Jesus is not Ethan Hunt.

Last year I was able to see the sixth (!) installment in the Mission: Impossible (“M:I”) franchise in theaters, Mission: Impossible – Fallout. I caught it as it was on its way out of its theater run and I’m certainly glad I was able to see it on the big screen. I love the theater. There’s something about watching a good action movie in that setting that enhances the experience. You don’t just see the tenacity, you feel it — you’re brought into the events of the film as an impotent participant.

As the credits for Fallout began to roll and the titular M:I theme blared in the showroom speakers, I exited the theater and tried to reflect on what I just saw. Like any good Millennial and self-proclaimed amateur “film analyst,” I sought to place this latest film in the ranks of its constituents as well as in the annals of action movies of the past. I endeavored to determine its legacy through a careful assessment of its strengths and weaknesses.

On a strictly cinematic level, therefore, Fallout is a superb ride. The last act of the film is especially enthralling, with intercutting set pieces that equal the best moments in the franchise. As Alissa Wilkinson on Vox noted, it’s “worth the cost of an IMAX ticket for that scene alone.” It boasts not one but two intensely captivating vehicular chase sequences and audaciously places them back-to-back in the edit of the film — with each one on its own worthy of being the centerpiece of any other action flick. Fallout is a non-stop tour de force of action and espionage suffused with a bevy of emotional beats to act as counterbalance. I was pleased that they brought back Ethan Hunt’s wife (played excellently by Michelle Monaghan) as an integral part of the plot. Her inclusion always brings an affecting weight to a story that’d be more akin to Fast & Furious otherwise.

Fallout also boasts, perhaps, the best score in the franchise. Lorne Balfe, protégé of historically prevalent film composer Hans Zimmer, crafts a splendid soundtrack that perfectly blends Lalo Schifrin’s eponymous theme into new arrangements. It might not be as “fun” as Michael Giaachino’s efforts in M:I–3 or Ghost Protocol, but Balfe provides a masterful sound that enhances and intensifies the events on screen. And, furthermore, despite Fallout not being most humorous entry in the M:I family, and despite it taking more than a few minutes for the story to fully grip you, it’s still more than worthy of the M:I pedigree. Fallout is itself an incredible accomplishment for a sixth film in a series.

These moments of reflection, though, brought to mind two overarching thoughts. The first is that J. J. Abrams is basically the “Jesus” of movie franchises. He’s the mastermind behind three major film franchise resurgences: Star Trek, Star Wars, and Mission: Impossible. In each case, he rescued them from relative levels of stagnation or deterioration. It’s actually quite remarkable these franchises come from the braintrust behind other polarizing shows like Alias and Lost. But for however much you’re still opining the denouement of the latter of those, it’s legitimate to conclude that if you want your film franchise reinvigorated, it’s a safe bet to put it in Abrams’ capable hands.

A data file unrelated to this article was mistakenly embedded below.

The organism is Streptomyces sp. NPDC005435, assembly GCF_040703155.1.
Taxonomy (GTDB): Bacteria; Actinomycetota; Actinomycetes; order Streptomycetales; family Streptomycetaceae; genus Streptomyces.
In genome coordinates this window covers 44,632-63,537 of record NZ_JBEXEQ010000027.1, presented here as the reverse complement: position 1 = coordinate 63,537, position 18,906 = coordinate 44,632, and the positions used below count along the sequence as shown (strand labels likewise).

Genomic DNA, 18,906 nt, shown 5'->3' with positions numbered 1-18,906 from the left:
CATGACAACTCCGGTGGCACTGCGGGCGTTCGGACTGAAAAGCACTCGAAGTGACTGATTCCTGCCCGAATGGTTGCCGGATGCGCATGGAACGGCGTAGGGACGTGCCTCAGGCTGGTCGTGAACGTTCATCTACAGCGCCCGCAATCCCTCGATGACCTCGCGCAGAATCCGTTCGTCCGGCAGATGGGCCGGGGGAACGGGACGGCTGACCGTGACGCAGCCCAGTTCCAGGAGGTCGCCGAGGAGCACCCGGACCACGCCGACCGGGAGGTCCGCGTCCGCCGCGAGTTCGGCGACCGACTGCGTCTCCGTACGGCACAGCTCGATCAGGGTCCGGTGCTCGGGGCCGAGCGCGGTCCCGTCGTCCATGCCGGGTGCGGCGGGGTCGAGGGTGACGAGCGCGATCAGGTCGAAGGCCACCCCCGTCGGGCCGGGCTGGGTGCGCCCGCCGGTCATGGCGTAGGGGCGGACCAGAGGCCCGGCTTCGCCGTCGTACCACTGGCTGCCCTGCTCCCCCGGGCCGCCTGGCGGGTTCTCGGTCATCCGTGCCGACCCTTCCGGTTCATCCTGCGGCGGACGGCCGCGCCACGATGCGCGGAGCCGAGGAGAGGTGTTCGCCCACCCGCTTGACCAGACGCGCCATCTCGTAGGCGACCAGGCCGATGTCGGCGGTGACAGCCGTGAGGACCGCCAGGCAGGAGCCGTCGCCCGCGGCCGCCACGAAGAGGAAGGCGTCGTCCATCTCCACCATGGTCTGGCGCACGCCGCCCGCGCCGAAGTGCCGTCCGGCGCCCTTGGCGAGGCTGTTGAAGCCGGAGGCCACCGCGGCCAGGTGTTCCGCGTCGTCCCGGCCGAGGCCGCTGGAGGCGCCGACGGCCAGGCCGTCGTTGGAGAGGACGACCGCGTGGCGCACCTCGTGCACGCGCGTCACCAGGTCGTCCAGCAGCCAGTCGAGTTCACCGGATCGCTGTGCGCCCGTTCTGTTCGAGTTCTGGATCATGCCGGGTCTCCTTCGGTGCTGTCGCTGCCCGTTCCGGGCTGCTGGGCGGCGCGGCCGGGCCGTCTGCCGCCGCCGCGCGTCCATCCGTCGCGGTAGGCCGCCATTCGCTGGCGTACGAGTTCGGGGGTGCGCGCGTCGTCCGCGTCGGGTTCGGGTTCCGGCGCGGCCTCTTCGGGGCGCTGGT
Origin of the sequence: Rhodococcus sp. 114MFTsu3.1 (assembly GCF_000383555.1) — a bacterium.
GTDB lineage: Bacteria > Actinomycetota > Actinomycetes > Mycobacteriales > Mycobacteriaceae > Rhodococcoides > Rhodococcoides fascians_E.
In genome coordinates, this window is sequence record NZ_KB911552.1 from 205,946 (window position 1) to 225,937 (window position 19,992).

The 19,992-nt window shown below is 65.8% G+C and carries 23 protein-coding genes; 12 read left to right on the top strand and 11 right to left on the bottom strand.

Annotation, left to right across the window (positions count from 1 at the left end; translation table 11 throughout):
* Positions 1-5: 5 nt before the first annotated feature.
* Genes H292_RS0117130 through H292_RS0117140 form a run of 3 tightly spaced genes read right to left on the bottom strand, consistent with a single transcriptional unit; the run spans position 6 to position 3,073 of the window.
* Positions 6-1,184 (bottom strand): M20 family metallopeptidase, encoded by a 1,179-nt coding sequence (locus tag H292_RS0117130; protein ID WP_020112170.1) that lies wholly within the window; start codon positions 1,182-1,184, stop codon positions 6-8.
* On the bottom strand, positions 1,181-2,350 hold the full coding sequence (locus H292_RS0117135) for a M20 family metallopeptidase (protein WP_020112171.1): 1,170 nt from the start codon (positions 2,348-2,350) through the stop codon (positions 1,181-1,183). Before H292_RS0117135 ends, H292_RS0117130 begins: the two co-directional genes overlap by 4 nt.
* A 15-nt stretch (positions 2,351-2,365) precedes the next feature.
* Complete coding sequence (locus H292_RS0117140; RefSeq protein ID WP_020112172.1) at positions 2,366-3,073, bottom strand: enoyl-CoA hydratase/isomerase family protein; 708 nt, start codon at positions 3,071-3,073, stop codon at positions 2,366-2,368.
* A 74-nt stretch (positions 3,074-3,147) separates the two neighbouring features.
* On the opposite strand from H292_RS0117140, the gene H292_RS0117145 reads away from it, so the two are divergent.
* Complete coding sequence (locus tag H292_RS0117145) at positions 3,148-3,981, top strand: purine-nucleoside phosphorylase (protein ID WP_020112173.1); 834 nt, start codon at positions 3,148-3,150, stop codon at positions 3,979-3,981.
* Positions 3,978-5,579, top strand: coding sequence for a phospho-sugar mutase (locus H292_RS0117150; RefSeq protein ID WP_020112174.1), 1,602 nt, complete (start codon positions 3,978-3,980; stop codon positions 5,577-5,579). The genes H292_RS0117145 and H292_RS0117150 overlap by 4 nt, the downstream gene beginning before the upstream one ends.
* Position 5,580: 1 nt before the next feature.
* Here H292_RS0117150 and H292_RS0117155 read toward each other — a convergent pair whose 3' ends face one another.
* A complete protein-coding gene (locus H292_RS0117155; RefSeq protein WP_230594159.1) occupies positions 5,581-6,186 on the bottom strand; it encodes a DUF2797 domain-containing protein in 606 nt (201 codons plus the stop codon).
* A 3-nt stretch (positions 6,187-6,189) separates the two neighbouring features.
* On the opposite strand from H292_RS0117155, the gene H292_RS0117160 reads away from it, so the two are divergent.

The second conclusion that struck me was that I’m really glad my God isn’t like Ethan Hunt. It’s a staple of the M:I films to include literal last second resolutions to potential world-ending or at least world-altering scenarios. After Fallout, I was inspired to go back and re-watch every entry in the franchise, and whether it’s a virus or a nuclear missile or a “rabbit’s foot,” each dooms-day plot entails some serious luck and opportune timing in order to save the world and restore the status quo, down to the thousandth of a second.

Ethan’s team is exposed for this very reality in a scene writ large from Rogue Nation, where a U.S. Security Council chairman declares, “From where I sit, your unorthodox methods are indistinguishable from chance. And your results, perfect or not, look suspiciously like luck.” (That entire courtroom scene from M:I–5 feels very meta — like a knowing wink and nod by the filmmakers.) Considering the evidence, it’s hard not to agree with him. The “Impossible Mission Force” (IMF) has now saved humanity six times over with no small amount of last second luck. Last second foiling of global virus outbreaks. Last second file transfers and thefts. Last second nuclear warhead defusing. Last second escapes. Last second everything.

And that’s why I’m thankful that Jesus isn’t last second. To be sure, according to my plan and my timetable it might appear like he’s cutting things close. It might feel as though Jesus operates like Ethan Hunt, constantly waiting till the last possible second to extend a sliver of mercy. It might feel like he’s waiting till I’m at my wit’s end before showing even a granule of grace. But he’s not. God doesn’t operate according to my timetable. My schedule. My plan. My calendar. He’s not waiting for my opportune time or season in life to bring about his purposes. His ways are better and higher than mine. (Isa. 55:8–9) His ways are perfect. (Ps 18:30) And so is his timing.